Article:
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June 28, 2013

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8 held over deaths of Shanghainese

Eight bakery workers are in police custody following the killing of four Shanghainese who were hacked to death in their store in Port Moresby, capital of Papua New Guinea, the Chinese Embassy said yesterday.

The eight had been hired by the victims and were working in the store at the time of the incident, Cao Junjun, an official with the embassy, told the Xinhua news agency.

The embassy response follows a local newspaper report that four people had been arrested over the brutal killings at Koki, Port Moresby, on Monday night.

"Investigators have arrested four suspects allegedly involved in the killing and are now in police custody," Assistant Police Commissioner Simon Kauba told The National newspaper. "The suspects were captured by swift action done by the investigators and further arrests will be made soon."

However, Cao said he had learned from local police that eight suspects were being held for questioning, all of them workers at the store.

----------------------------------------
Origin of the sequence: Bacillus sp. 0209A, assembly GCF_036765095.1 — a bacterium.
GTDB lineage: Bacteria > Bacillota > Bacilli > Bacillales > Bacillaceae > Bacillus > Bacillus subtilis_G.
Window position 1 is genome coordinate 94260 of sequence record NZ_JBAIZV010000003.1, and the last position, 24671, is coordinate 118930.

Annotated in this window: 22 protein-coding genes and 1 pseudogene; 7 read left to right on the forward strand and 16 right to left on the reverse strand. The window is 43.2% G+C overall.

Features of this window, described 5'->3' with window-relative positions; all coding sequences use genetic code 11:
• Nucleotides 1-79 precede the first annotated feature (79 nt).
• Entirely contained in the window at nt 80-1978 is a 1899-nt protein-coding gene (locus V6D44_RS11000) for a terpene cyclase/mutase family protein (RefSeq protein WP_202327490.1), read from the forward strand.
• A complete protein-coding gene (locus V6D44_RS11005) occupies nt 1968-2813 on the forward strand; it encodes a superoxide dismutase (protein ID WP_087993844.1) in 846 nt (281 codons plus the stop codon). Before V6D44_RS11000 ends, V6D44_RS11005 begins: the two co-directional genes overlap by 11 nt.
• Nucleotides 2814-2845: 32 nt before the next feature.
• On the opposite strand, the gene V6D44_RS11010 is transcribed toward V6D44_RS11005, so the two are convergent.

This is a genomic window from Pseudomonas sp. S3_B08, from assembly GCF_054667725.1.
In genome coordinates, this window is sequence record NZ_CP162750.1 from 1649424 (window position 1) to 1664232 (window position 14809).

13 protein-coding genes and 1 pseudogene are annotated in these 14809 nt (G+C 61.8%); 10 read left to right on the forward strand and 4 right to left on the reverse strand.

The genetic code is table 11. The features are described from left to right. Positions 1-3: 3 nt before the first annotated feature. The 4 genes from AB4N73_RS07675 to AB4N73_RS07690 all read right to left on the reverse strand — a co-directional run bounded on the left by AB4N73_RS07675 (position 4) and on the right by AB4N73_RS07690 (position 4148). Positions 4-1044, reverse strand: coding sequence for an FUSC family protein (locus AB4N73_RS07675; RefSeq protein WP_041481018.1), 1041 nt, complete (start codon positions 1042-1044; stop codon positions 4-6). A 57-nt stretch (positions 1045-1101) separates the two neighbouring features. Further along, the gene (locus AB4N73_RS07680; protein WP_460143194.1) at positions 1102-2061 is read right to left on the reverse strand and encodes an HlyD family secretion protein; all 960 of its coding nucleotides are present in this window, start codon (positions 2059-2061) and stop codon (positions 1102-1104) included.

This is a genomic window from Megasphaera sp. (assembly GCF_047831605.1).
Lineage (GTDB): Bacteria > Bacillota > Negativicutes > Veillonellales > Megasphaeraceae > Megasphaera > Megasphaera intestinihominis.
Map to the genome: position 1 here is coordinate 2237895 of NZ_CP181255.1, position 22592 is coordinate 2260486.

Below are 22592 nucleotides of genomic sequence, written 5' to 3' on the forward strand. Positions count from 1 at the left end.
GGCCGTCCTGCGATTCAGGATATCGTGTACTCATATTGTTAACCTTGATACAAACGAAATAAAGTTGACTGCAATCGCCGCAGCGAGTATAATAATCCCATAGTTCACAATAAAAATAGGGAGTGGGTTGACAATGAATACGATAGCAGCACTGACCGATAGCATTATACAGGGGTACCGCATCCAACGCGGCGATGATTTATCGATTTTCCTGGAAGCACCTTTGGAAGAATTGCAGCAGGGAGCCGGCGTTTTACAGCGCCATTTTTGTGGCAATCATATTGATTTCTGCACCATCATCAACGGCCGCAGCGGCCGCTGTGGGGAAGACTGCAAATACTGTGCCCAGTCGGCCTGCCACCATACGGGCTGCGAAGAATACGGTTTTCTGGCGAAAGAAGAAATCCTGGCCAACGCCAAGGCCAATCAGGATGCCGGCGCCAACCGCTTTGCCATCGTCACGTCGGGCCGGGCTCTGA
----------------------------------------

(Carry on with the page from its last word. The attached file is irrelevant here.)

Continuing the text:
Cao said five relatives of the victims had traveled to Papua New Guinea and were being looked after by the local Chinese community.

The victims were the couple who ran the store for more than 10 years and two workers. All were from Shanghai, embassy official Yin Weijiang said.

Wang Chuanjiang, brother of store owner Wang Chuanhai, survived the attack after locking himself in a room and calling the police, Yin said.

Yin said the store was closed at the time of the attack, around 9pm on Monday, local time. Two local workers were preparing bread on the ground floor, and the victims were on the second floor.

There was a commotion on the ground floor and when two of the Chinese went to check they were attacked.

About half an hour later, the three others on the second floor went down to check, and they were attacked too. Wang managed to escape.

Police said the killers made off with up to 40,000 yuan (US$6,500) from the store's cash register but other valuable items were left untouched.

Their investigations are continuing.

Papua New Guinea recently passed legislation expanding its use of the death penalty in a bid to reverse a trend of violence and murder in the country north of Australia.


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